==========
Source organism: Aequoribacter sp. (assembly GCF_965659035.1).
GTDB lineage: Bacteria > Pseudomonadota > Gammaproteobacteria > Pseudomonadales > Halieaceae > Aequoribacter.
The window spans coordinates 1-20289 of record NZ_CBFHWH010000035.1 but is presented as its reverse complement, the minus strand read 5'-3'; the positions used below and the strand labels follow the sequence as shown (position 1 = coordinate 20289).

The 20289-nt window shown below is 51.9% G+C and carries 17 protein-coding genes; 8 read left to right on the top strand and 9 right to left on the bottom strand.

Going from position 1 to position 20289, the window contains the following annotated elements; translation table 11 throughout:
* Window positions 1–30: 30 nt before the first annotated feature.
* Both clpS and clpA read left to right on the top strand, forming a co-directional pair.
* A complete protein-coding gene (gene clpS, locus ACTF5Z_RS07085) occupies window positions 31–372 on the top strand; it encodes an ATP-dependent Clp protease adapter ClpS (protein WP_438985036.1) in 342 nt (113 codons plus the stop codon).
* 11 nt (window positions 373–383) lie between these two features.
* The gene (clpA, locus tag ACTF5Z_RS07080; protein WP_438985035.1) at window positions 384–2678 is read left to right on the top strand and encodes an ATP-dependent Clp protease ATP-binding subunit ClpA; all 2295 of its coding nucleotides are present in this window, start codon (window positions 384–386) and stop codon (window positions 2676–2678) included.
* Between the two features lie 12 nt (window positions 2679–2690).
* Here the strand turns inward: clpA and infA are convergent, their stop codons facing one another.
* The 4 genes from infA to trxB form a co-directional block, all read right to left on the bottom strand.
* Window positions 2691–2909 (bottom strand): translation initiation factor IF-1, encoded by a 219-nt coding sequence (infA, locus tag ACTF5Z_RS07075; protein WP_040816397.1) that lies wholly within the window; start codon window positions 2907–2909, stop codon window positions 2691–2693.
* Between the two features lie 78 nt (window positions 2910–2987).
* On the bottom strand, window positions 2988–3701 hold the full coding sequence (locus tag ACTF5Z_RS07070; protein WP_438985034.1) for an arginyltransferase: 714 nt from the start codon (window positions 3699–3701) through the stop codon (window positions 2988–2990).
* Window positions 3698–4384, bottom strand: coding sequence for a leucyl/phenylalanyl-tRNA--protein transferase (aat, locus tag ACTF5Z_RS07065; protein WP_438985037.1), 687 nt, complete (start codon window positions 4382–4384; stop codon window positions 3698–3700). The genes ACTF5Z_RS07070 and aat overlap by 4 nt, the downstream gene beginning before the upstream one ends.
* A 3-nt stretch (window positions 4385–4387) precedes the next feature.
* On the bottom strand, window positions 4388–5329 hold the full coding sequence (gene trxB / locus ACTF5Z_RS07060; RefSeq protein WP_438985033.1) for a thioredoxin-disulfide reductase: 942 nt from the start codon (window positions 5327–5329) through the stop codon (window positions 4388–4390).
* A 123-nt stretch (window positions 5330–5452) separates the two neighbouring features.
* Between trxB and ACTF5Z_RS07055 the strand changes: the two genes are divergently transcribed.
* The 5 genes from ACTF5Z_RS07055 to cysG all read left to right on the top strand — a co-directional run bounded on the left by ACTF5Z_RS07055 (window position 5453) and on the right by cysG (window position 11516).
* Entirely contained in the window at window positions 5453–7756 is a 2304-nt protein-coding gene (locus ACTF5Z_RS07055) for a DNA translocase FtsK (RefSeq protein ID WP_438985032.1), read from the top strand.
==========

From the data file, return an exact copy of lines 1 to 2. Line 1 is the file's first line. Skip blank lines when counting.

Source organism: Aequoribacter sp. (assembly GCF_965659035.1).
GTDB lineage: Bacteria > Pseudomonadota > Gammaproteobacteria > Pseudomonadales > Halieaceae > Aequoribacter.